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Josheir

Fix Your Timestep

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I am trying to get the time stepping working consistently in an asteroids project.  The application runs fairly smoothly but when really looked at there are some pretty slight variances in motion.  I have looked at http://www.koonsolo.com/news/dewitters-gameloop/  and https://gafferongames.com/post/fix_your_timestep/.  I tried to write something similar to the first link but did not really notice a difference.  

Here is the first article:

 const int FRAMES_PER_SECOND = 25;
    const int SKIP_TICKS = 1000 / FRAMES_PER_SECOND;

    DWORD next_game_tick = GetTickCount();
    // GetTickCount() returns the current number of milliseconds
    // that have elapsed since the system was started

    int sleep_time = 0;

    bool game_is_running = true;

    while( game_is_running ) {
        update_game();
        display_game();

        next_game_tick += SKIP_TICKS;
        sleep_time = next_game_tick - GetTickCount();
        if( sleep_time >= 0 ) {
            Sleep( sleep_time );
        }
        else {
            // we are running behind!
        }
    }

This article said there would be no problems on computer's that are fast enough, and this does not seem to be true.  Perhaps the slight variations are as good as it is going to get?

 

Here is the second article:

 

double t = 0.0;
    double dt = 0.01;

    double currentTime = hires_time_in_seconds();
    double accumulator = 0.0;

    State previous;
    State current;

    while ( !quit )
    {
        double newTime = time();
        double frameTime = newTime - currentTime;
        if ( frameTime > 0.25 )
            frameTime = 0.25;
        currentTime = newTime;

        accumulator += frameTime;

        while ( accumulator >= dt )
        {
            previousState = currentState;
            integrate( currentState, t, dt );
            t += dt;
            accumulator -= dt;
        }

        const double alpha = accumulator / dt;

        State state = currentState * alpha + 
            previousState * ( 1.0 - alpha );

        render( state );
    }

 

As I understand it this program takes whats left over in the accumulator and blends it with an interpolation.  I have read that this is a pretty famous article.  I am wondering about the variables previousState and currentState.  I assume the passed in variable to integrate is a reference to hold the value for next time?  And in the final line before the render, the 2 states that are being multiplied by the 2 alphas are what, maybe my x and y?

 

The variable Previous is previousState and current is currentState?

 

Will this be even any better though as my understanding is I would need a previous and current x and y for every object and there is a function call for each draw.  

I would also have to run the while over and over again and and than the two lines below it over and over again.  These two procedures in themselves would seem to slow the game down more than what it is now.

 

I could really use some help, please.

 

Thank you,

Josheir

Edited by Josheir

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This comes down to preference depending on your requirements. I personally run my logic and input at a fixed tick rate, then render as many times as possible until the next tick is due. If the ticks take too long, I just force a draw and let the program slow down. This would rarely happen as those rates are normally under 30 per second. Interpolation becomes a requirement with this method because your render rate is not fixed.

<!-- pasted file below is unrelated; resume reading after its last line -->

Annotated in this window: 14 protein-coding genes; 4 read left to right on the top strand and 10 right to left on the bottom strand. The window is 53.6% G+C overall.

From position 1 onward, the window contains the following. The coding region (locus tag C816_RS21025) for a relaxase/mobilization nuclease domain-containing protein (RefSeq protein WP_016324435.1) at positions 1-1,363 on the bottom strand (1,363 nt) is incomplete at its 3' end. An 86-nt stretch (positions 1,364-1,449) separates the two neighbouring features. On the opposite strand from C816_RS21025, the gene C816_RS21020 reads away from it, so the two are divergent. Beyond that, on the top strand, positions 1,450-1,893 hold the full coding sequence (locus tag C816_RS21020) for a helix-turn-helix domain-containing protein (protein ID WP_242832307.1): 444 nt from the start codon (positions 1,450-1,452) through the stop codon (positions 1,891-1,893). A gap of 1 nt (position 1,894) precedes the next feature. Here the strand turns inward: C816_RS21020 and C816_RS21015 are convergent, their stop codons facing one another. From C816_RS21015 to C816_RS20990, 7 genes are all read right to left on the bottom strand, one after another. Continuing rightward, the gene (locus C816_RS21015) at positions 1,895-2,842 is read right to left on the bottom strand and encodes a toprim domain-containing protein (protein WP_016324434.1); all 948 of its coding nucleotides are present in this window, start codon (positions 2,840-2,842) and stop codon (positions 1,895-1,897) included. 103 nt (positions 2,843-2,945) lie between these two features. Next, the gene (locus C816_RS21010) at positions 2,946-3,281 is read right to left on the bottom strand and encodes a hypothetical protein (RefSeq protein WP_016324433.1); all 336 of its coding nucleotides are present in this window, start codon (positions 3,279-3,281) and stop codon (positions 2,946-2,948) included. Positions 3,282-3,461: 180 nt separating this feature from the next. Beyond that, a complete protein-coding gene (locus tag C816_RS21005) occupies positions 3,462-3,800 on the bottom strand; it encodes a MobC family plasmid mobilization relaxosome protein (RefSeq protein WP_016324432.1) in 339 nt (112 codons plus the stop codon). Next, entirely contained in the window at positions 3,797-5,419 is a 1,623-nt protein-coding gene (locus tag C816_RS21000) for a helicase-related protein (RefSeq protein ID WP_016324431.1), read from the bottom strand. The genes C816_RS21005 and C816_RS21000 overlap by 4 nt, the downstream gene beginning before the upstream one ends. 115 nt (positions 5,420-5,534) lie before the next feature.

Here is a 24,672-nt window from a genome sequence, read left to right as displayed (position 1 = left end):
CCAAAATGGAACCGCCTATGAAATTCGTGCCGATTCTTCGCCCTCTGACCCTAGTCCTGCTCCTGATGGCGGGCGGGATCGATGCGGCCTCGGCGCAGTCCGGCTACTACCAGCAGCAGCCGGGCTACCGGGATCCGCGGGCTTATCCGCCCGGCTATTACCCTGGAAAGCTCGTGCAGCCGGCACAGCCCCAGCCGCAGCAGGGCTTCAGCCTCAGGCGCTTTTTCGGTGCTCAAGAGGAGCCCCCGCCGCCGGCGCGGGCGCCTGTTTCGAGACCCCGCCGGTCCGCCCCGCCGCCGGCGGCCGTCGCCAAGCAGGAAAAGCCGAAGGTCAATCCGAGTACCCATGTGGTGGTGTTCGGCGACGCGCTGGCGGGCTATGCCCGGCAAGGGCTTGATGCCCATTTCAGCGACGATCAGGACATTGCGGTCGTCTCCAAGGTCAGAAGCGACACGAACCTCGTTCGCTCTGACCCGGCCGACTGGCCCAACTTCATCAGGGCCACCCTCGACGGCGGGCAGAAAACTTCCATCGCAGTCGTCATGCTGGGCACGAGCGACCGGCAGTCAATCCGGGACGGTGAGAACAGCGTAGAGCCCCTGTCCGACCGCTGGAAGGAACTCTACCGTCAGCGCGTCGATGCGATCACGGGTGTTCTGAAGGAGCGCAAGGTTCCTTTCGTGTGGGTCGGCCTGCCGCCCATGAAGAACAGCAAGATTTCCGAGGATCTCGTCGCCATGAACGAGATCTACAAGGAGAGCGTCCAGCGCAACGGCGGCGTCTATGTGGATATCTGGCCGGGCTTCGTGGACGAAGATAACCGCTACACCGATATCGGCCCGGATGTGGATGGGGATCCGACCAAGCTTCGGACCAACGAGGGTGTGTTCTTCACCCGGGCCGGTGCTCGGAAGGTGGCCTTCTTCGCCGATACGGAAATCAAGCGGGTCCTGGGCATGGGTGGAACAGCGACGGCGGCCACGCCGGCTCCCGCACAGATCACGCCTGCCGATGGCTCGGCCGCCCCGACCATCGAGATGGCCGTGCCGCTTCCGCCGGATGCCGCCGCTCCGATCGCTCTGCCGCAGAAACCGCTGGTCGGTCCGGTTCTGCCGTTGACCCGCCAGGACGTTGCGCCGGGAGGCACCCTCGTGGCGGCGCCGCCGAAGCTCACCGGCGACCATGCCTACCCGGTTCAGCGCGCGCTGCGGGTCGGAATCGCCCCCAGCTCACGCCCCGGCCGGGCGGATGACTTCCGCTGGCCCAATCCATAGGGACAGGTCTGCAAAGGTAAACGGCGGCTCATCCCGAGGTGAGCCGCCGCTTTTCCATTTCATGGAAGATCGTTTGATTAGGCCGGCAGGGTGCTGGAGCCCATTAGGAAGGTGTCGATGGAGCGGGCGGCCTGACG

I handle interpolation like this (You need a Prev Position, Current Position, and Draw Position - in this case spritePrevPos, spritePos, and testSprite):

In your logic update you need to have your spritePrevPos = spritePos before any updates happen to track. Then when you move your object you're updating your spritePos. In the draw phase you would interpolate the visual spot the sprite should be at to smooth out motions base on the time passed.

(This happens outside of of your logic and update loop)

interpolation = float(((mainClock.getElapsedTime().asMilliseconds() + skipTicks) - nextTick)) / (skipTicks);

testSprite.setPosition(spritePrevPos.x + ((spritePos .x - spritePrevPos.x) * interpolation), spritePrevPos.y + ((spritePos .y - spritePrevPos.y) * interpolation));

gameWindow.draw(testSprite);

Then draw testSprite to the screen. All your main collision calculations are with spritePos, while testSprite is just for interpolation of your sprite graphic.

I hope this helps! I'm also using deWitters by preference with the added interpolation.

*Edit: I corrected the formula! Sorry I was copying and pasting mine from my test source code, but mixed up the example variables in the post! Fixed!

Edited by Rutin
Fixed formula! Had wrong reference!

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Okay I'm having problems.

This is what I have :

 

interpolation = float(((float)(GetTickCount() - firstTime) + SKIP_TICKS  - (nextTime)) / (SKIP_TICKS));
 

 

shipObject.GetShipImage().setPosition(sf::Vector2f ((shipObject.prevx  + ((shipObject.GetX() - shipObject.prevx)* interpolation)),
(shipObject.prevy + ((shipObject.GetY() - shipObject.prevy) * interpolation))));

 

I am having trouble understanding what nextTime is.  I tried different solutions and I can't understand the relationship of the first interpolation statement with the second statement that uses the interpolation variable.

 

I can't really understand how an interpolation variable can work if it is seemingly always just increases or decreases with an extremely small value or just gets bigger and bigger.  That's why I think nextTime is not being correctly used by me.  To work it seems necessary that the interpolation formula should be able to give values that aren't just always increasing or always decreasing.

 

So I don't understand how to get this working, is NextTime always increasing by SKIP_TICKS each loop, and does it start with the same value as     (GetTickCount() - firstTime)     plus the first iteration of SKIP_TICKS?  And what is the range of the interpolation variable?